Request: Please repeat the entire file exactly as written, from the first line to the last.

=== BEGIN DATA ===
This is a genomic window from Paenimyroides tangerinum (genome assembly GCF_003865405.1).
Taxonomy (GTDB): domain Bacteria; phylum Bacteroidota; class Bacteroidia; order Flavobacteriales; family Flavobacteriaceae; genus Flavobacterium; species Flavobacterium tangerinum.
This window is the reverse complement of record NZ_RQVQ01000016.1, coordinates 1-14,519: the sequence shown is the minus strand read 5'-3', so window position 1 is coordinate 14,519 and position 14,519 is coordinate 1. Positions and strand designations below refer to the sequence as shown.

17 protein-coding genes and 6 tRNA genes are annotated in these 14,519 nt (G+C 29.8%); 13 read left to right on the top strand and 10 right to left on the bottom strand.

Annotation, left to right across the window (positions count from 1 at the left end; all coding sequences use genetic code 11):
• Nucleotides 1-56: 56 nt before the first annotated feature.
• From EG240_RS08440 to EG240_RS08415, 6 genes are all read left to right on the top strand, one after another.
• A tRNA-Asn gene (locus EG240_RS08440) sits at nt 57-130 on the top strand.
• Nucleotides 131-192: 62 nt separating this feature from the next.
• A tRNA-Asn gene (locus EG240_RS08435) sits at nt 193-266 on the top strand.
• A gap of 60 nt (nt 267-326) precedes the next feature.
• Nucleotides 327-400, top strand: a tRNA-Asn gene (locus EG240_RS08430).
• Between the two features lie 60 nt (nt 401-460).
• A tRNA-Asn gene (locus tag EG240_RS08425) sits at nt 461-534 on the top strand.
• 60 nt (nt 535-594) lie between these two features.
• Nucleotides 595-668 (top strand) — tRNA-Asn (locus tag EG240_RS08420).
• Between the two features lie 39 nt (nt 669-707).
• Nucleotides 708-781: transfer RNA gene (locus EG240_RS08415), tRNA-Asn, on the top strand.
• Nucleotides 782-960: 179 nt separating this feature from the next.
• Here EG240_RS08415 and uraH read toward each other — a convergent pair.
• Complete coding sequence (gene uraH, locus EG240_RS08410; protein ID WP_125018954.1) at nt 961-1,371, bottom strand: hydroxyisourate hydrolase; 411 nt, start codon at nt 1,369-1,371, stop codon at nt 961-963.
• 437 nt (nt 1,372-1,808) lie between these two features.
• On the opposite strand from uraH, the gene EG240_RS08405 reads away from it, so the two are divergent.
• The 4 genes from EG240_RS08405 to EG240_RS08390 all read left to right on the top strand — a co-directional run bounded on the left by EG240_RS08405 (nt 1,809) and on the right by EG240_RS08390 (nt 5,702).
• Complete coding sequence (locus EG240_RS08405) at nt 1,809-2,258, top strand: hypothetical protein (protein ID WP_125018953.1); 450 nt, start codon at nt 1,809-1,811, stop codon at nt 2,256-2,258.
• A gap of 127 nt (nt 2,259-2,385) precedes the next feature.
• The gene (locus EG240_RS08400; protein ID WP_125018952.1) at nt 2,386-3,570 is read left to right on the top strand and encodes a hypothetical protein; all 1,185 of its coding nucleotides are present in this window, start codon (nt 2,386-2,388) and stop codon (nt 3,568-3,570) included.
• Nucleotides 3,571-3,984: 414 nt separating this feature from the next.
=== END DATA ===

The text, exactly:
This is a genomic window from Paenimyroides tangerinum (genome assembly GCF_003865405.1).
Taxonomy (GTDB): domain Bacteria; phylum Bacteroidota; class Bacteroidia; order Flavobacteriales; family Flavobacteriaceae; genus Flavobacterium; species Flavobacterium tangerinum.
This window is the reverse complement of record NZ_RQVQ01000016.1, coordinates 1-14,519: the sequence shown is the minus strand read 5'-3', so window position 1 is coordinate 14,519 and position 14,519 is coordinate 1. Positions and strand designations below refer to the sequence as shown.

17 protein-coding genes and 6 tRNA genes are annotated in these 14,519 nt (G+C 29.8%); 13 read left to right on the top strand and 10 right to left on the bottom strand.

Annotation, left to right across the window (positions count from 1 at the left end; all coding sequences use genetic code 11):
• Nucleotides 1-56: 56 nt before the first annotated feature.
• From EG240_RS08440 to EG240_RS08415, 6 genes are all read left to right on the top strand, one after another.
• A tRNA-Asn gene (locus EG240_RS08440) sits at nt 57-130 on the top strand.
• Nucleotides 131-192: 62 nt separating this feature from the next.
• A tRNA-Asn gene (locus EG240_RS08435) sits at nt 193-266 on the top strand.
• A gap of 60 nt (nt 267-326) precedes the next feature.
• Nucleotides 327-400, top strand: a tRNA-Asn gene (locus EG240_RS08430).
• Between the two features lie 60 nt (nt 401-460).
• A tRNA-Asn gene (locus tag EG240_RS08425) sits at nt 461-534 on the top strand.
• 60 nt (nt 535-594) lie between these two features.
• Nucleotides 595-668 (top strand) — tRNA-Asn (locus tag EG240_RS08420).
• Between the two features lie 39 nt (nt 669-707).
• Nucleotides 708-781: transfer RNA gene (locus EG240_RS08415), tRNA-Asn, on the top strand.
• Nucleotides 782-960: 179 nt separating this feature from the next.
• Here EG240_RS08415 and uraH read toward each other — a convergent pair.
• Complete coding sequence (gene uraH, locus EG240_RS08410; protein ID WP_125018954.1) at nt 961-1,371, bottom strand: hydroxyisourate hydrolase; 411 nt, start codon at nt 1,369-1,371, stop codon at nt 961-963.
• 437 nt (nt 1,372-1,808) lie between these two features.
• On the opposite strand from uraH, the gene EG240_RS08405 reads away from it, so the two are divergent.
• The 4 genes from EG240_RS08405 to EG240_RS08390 all read left to right on the top strand — a co-directional run bounded on the left by EG240_RS08405 (nt 1,809) and on the right by EG240_RS08390 (nt 5,702).
• Complete coding sequence (locus EG240_RS08405) at nt 1,809-2,258, top strand: hypothetical protein (protein ID WP_125018953.1); 450 nt, start codon at nt 1,809-1,811, stop codon at nt 2,256-2,258.
• A gap of 127 nt (nt 2,259-2,385) precedes the next feature.
• The gene (locus EG240_RS08400; protein ID WP_125018952.1) at nt 2,386-3,570 is read left to right on the top strand and encodes a hypothetical protein; all 1,185 of its coding nucleotides are present in this window, start codon (nt 2,386-2,388) and stop codon (nt 3,568-3,570) included.
• Nucleotides 3,571-3,984: 414 nt separating this feature from the next.